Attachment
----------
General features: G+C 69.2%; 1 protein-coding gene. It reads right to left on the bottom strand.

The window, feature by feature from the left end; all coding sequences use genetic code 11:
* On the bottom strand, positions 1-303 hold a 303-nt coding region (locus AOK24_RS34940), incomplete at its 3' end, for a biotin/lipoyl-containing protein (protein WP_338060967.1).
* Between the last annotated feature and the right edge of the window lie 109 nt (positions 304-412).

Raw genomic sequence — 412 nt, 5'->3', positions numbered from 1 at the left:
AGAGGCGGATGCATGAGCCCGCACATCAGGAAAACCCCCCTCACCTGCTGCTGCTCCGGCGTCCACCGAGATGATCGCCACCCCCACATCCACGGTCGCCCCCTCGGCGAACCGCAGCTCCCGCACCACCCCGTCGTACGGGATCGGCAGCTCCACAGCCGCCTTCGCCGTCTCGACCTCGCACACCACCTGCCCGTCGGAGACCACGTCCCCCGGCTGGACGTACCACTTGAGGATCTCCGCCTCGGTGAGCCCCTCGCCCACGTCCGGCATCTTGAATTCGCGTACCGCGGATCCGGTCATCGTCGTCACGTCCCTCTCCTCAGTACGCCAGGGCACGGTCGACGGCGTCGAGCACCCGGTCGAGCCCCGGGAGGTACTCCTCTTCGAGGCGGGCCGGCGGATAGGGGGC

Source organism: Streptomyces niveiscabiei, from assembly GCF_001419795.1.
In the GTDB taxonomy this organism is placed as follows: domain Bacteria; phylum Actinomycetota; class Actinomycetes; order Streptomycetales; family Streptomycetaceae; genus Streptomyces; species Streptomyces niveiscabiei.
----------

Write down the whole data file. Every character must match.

General features: G+C 69.2%; 1 protein-coding gene. It reads right to left on the bottom strand.

The window, feature by feature from the left end; all coding sequences use genetic code 11:
* On the bottom strand, positions 1-303 hold a 303-nt coding region (locus AOK24_RS34940), incomplete at its 3' end, for a biotin/lipoyl-containing protein (protein WP_338060967.1).
* Between the last annotated feature and the right edge of the window lie 109 nt (positions 304-412).

Raw genomic sequence — 412 nt, 5'->3', positions numbered from 1 at the left:
AGAGGCGGATGCATGAGCCCGCACATCAGGAAAACCCCCCTCACCTGCTGCTGCTCCGGCGTCCACCGAGATGATCGCCACCCCCACATCCACGGTCGCCCCCTCGGCGAACCGCAGCTCCCGCACCACCCCGTCGTACGGGATCGGCAGCTCCACAGCCGCCTTCGCCGTCTCGACCTCGCACACCACCTGCCCGTCGGAGACCACGTCCCCCGGCTGGACGTACCACTTGAGGATCTCCGCCTCGGTGAGCCCCTCGCCCACGTCCGGCATCTTGAATTCGCGTACCGCGGATCCGGTCATCGTCGTCACGTCCCTCTCCTCAGTACGCCAGGGCACGGTCGACGGCGTCGAGCACCCGGTCGAGCCCCGGGAGGTACTCCTCTTCGAGGCGGGCCGGCGGATAGGGGGC

Source organism: Streptomyces niveiscabiei, from assembly GCF_001419795.1.
In the GTDB taxonomy this organism is placed as follows: domain Bacteria; phylum Actinomycetota; class Actinomycetes; order Streptomycetales; family Streptomycetaceae; genus Streptomyces; species Streptomyces niveiscabiei.